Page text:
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Human Rights Debate Turns Divisive in Ky. Town

BEREA, Ky. – In this college town known for a legacy of diversity, the debate over whether to extend discrimination protections to gays and lesbians has turned divisive.

The discussion has been continuing since May and June, when this Madison County city of 13,500 residents held two public forums on whether to propose an ordinance establishing a human rights commission, which would promote and protect human rights.

“I made the statement … when this thing came up that everybody is going to be mad, and that’s probably the way it’s turned out,” said Berea City Council member Billy Wagers.

City Council member Violet Farmer tells the Lexington Herald-Leader that the issue has torn the town apart.

“People on both sides of the issue have dug in for the long haul, and they’ve become polarized,” Farmer said. “It’s a very volatile situation.”

The debate has centered on whether a human rights commission should include alleged discrimination because of sexual orientation and gender identity among the matters it would investigate, the Lexington newspaper reported. Sexual orientation refers to which gender one is attracted to, while gender identity refers to whether one identifies with his or her birth gender.

On July 19, the city council introduced an ordinance to start a human rights commission that did not include sexual orientation or gender identity.

That disappointed those who want a full-fledged fairness ordinance- a separate measure that would outlaw discrimination based on sexual orientation or gender identity in housing, employment and accommodations. Among them was retired newspaper editor Guy Townsend.

“The entire country needs to include sexual orientation in among the protected classes like race, gender, age and things of that sort,” Townsend said. “If this country stands for fairness, then we ought to be for that.”

Townsend suspects that the ordinance does not include sexual orientation or gender identity because the council sought a compromise to appeal to the broadest segment of support in the town that’s home to Berea College.

Others welcomed the proposal as a move in the right direction because Berea has no human rights commission now to investigate reports of any discrimination, including those based on race, color, religion, national origin, sex, age or physical disability.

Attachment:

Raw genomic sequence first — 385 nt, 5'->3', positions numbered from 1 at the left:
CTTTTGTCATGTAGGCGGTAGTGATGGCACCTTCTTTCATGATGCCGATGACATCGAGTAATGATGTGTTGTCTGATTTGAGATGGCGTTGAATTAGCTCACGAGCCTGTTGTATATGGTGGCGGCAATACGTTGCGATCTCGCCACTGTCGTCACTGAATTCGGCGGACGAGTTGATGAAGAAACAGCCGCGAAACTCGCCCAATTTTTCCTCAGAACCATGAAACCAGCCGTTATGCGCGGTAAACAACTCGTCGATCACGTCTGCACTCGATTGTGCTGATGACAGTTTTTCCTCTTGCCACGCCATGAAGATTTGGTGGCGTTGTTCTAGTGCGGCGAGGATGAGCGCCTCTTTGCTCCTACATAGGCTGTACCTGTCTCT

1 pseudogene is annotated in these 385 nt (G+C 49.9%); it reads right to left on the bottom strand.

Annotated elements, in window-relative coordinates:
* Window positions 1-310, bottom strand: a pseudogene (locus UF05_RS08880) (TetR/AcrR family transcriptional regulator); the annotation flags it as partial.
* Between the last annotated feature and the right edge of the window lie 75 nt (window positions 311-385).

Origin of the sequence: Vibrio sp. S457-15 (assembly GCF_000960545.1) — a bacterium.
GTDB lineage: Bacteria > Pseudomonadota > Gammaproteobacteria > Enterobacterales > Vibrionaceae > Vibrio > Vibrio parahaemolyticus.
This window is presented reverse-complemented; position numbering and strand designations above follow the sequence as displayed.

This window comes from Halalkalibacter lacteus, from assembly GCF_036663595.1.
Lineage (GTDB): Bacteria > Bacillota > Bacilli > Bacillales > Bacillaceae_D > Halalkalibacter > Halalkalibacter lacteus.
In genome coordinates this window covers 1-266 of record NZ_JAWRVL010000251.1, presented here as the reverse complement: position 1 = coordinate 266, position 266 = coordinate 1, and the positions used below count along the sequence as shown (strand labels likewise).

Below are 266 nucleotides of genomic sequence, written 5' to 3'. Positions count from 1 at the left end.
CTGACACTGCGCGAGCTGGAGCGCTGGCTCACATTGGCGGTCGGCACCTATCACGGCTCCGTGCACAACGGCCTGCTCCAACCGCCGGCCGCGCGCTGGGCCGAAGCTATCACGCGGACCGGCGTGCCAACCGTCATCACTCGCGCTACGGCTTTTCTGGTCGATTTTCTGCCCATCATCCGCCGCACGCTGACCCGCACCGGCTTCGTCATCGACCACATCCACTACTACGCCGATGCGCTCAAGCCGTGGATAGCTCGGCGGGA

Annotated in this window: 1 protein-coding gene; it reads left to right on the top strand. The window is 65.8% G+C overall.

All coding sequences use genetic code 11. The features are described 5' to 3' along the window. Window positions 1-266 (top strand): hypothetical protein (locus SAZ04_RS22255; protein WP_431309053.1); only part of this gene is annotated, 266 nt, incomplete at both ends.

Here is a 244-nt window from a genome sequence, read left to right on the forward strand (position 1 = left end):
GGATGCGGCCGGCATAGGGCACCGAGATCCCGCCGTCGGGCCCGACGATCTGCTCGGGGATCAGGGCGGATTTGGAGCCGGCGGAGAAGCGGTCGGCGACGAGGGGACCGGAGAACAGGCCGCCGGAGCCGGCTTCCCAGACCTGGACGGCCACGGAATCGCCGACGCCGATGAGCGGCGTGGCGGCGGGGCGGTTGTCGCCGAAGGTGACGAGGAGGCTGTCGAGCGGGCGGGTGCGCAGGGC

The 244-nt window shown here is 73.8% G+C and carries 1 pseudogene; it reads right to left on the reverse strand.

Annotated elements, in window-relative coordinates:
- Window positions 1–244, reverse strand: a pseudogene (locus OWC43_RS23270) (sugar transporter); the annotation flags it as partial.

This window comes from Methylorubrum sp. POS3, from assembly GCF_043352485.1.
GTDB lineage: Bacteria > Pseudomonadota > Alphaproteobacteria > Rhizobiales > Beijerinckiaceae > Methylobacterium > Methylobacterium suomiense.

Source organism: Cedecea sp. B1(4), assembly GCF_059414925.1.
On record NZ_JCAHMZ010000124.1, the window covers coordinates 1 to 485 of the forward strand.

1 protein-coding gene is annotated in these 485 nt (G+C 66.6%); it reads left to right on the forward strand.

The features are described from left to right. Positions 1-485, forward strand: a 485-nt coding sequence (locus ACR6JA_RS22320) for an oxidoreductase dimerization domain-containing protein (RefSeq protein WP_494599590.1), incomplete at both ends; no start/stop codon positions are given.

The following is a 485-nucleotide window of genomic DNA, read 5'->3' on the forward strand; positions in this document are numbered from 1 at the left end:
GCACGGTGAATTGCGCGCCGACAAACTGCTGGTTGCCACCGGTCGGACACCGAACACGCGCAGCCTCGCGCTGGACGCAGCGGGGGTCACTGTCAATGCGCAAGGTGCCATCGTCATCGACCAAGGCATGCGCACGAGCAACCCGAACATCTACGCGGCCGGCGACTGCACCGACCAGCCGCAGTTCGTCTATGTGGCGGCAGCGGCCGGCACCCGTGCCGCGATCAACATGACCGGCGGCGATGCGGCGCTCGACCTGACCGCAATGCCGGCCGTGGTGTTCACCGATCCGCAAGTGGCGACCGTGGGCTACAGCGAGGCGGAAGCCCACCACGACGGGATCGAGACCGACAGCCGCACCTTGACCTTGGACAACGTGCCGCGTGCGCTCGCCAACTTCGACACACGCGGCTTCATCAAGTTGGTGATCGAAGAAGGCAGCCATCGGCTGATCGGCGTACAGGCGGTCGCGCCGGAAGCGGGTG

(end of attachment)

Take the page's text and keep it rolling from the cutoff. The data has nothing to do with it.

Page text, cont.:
And still others, like retiree Jack Hall, see the creation of a human rights commission as another example of intrusive government.

“We have enough laws on the books for anti-discrimination–everything from fair housing to work laws to rent laws,” Hall said. “If the anti-discrimination laws served their purpose we wouldn’t need any more, because we’ve got enough now to float a boat, and I just think it’s an exercise in futility.”

Public reaction to the proposal on the table runs the gamut, said the Rev. Kent Gilbert, pastor of Berea’s Union Church.

“Those in favor (of a fairness ordinance) think it’s not enough. Those opposed think it’s too much,” he said.

Gilbert said his personal preference is that the council would “do the right thing” and pass an ordinance that includes sexual orientation.

At present, there are 23 local human rights commissions in Kentucky. Some have jurisdictions that cover only a city, such as Richmond, while others are countywide, such as the one that covers Versailles, Midway and Woodford County.

Berea’s history of openness to diversity has been referenced in the current debate.

Berea College was started by the Rev. John Fee, an abolitionist minister who had volunteered at Camp Nelson in Jessamine County, a recruitment and training camp for black Union soldiers during the Civil War. At the end of the war, Fee invited many blacks to settle in Berea, promising them an interracial school, among other things.

The college operated as the only integrated school in Kentucky until 1904, when the state made it illegal to educate black and white students together, the newspaper reported. The college challenged the law, but it was upheld in state courts, and, in 1908, in the U.S. Supreme Court. Berea College was not reintegrated until 1950.

In the meantime, Berea College became known as a school that recruited poor Appalachian students, charged no tuition, and required all students to work in a college industry while attending school.

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